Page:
Sustainability

Telling a Luxury Story RequiresTransparent Truth in Marketing

Posted: October 10, 2009 by
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As we've talked about many times in this column and in others in this magazine, it is not enough to simply say you are "green"—you need to actually do green. In 2007, TerraChoice Environmental Marketing issued the results of a study looking at products claiming eco attributes. Of the over 1,000 products they reviewed, only a tiny fraction actually did what they claimed they were doing. To help people identify eco-poseurs better, TerraChoice came out with their "Six Sins of Greenwashing."

This year, TerraChoice again reviewed products and expanded its study, both in product numbers and regions (U.S., Canada, the UK, and Australia), yet they still found that 98% of the products reviewed committed at least one of their sins of greenwashing, with only 25 products found to be "sin-free."

This year, TerraChoice has added a seventh sin: "The Sin of Worshipping False Labels is committed by a product that, through either words or images, gives the impression of third-party endorsement where no such endorsement actually exists."

It should be noted there has been criticism of the original TerraChoice study from its data gathering techniques to final conclusions, but whether you agree with the studies or not, no product should find themselves in violation of guidelines outlined in the markets they are selling in. The guidelines we're talking about are from the U.S. Federal Trade Commission, the Competition Bureau of Canada, and the Australian Competition and Consumer Commission. And, though not a requirement by law, the ISO 14021 standard for environmental labeling is a good universal guide for truth in marketing as well.

So, are all product makers lying? Or, are marketers so ingrained in "sell speak" that they've forgotten what it is to tell a truthful story and mean it? It could be too, that people simply have not taken the time to learn the things they need to know to do their job well. Of the approximately 2,000 attendees at conferences where I've spoken since the first TerraChoice study came out, in an informal show of hands at each talk indicates that maybe 5% acknowledge they've read the FTC Environmental Marketing Claims Guidelines. These attendees include marketers, designers, engineers, and brand managers. Given the importance of telling a truthful story and the impact that truth has on a brand, all hands should have been raised.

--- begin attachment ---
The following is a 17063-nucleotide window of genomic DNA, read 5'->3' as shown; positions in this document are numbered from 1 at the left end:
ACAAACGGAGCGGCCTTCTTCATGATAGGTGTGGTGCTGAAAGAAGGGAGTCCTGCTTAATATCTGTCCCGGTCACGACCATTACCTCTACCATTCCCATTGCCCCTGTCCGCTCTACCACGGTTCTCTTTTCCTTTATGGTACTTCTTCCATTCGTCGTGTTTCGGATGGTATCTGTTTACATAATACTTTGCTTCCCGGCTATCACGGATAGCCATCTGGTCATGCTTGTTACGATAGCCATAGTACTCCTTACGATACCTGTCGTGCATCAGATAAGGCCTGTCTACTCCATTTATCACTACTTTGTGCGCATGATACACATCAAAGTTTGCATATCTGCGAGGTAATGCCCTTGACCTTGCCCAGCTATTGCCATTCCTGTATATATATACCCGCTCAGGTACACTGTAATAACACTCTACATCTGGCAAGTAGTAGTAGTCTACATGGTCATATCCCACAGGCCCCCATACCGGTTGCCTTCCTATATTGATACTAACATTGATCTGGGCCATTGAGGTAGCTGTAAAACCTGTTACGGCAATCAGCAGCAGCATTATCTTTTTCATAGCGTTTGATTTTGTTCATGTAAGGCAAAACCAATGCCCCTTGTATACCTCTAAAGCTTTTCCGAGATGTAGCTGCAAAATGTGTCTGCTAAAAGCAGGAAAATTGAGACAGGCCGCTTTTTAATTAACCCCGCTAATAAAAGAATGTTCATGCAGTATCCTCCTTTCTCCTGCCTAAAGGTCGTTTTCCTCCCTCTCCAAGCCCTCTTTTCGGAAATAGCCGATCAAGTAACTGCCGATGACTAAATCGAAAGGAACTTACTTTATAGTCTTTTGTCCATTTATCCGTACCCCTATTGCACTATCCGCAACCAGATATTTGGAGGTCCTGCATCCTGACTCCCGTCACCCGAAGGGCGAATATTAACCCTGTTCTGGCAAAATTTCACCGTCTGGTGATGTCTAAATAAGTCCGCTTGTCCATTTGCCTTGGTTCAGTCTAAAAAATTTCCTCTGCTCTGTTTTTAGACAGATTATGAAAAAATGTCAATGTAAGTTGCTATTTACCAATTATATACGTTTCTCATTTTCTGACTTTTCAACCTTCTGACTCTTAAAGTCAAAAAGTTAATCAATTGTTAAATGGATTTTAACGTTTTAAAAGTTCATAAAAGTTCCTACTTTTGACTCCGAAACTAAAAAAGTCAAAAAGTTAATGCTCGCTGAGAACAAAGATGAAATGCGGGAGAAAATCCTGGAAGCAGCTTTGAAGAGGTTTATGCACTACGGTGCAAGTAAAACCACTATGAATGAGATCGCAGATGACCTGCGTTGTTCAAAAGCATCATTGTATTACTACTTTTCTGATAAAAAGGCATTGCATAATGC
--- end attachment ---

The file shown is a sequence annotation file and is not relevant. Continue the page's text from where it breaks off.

Keeping up appearances

For the luxury market, appearances, as well as realities, are everything. Any sort of tarnish (lack luster performance, untruths about ingredients)will make the customers simply move on to a product that will deliver the qualities they are looking for. People shopping for products in the sector have the money to buy what they want and will change brands and stores in an instant if they find they are not being served as they expected.

To help tell the story of their luxurious truffles and caramels from the purest ingredients and small handcrafted batches Chicago's Katherine Anne Confections chose Distant Village Packaging to become part of its story. A member of Green America, the Organic Trade Association (OTA), and the Fair Trade Federation, Distant Village Packaging uses renewable, recycled, and sustainably harvested materials to create upscale, handcrafted packaging for Katherine Anne Confections and a variety of clients.

Working with local artisans as a part of the community, Distant Village's mission values innovation, fair trade, and economic development. With industry firsts like tree-free labels (eco-preferable adhesive and recycled release paper found at www.purelabels.com), and agro-forest resources (made up of forest floor scraps), as well as innovative programs to benefit their artisans' families, Distant Village works to push the boundaries of traditional packaging as well as push for new opportunities for economic health in developing areas.

Both Katherine Anne Confections and Distant Village strive to tell their deeper story on their websites as well. Going further than what's possible to communicate on a package, they want to provide an opportunity for their customer to connect with the artisans creating the customers' product experience—one of the cornerstones of luxury and boutique product sales. Without making outrageous claims, they simply state their efforts, and let the products speak for themselves.

Simply stated, luxury and boutique product sales strategy states: "If you want to buy 'whatever' in a box, go to the Humongo-Mart; if you want handcrafted quality created with personal pride, then allow us share our story with you." Truth is not just a luxury of a few large eco-producers, but the cornerstone of many efforts and market sectors—from green to queen, and everything in between.

Katherine Anne Confections chose Distant Village Packaging to help tell its story.

RESOURCES

Guide for Marketers
TerraChoice issued this guide to help companies avoid committing the Sins of Greenwashing and to help marketers and retailers win over consumers through genuine environmental marketing and communications.
www.sinsofgreenwashing.org/marketers-guide

2009 TerraChoice Report
Read TerraChoice's 2009 findings and decide for yourself
www.sinsofgreenwashing.org/?dl_id=4

The Sustainability Update is coordinated by:
Wendy Jedlicka, CPP - Jedlicka Design Ltd. (www.jedlicka.com), o2 International Network for Sustainable Design (www.o2.org and www.o2umw.org), Minneapolis College of Art and Design's groundbreaking Sustainable Design Certificate Program (www.mcad.edu/sustainable).

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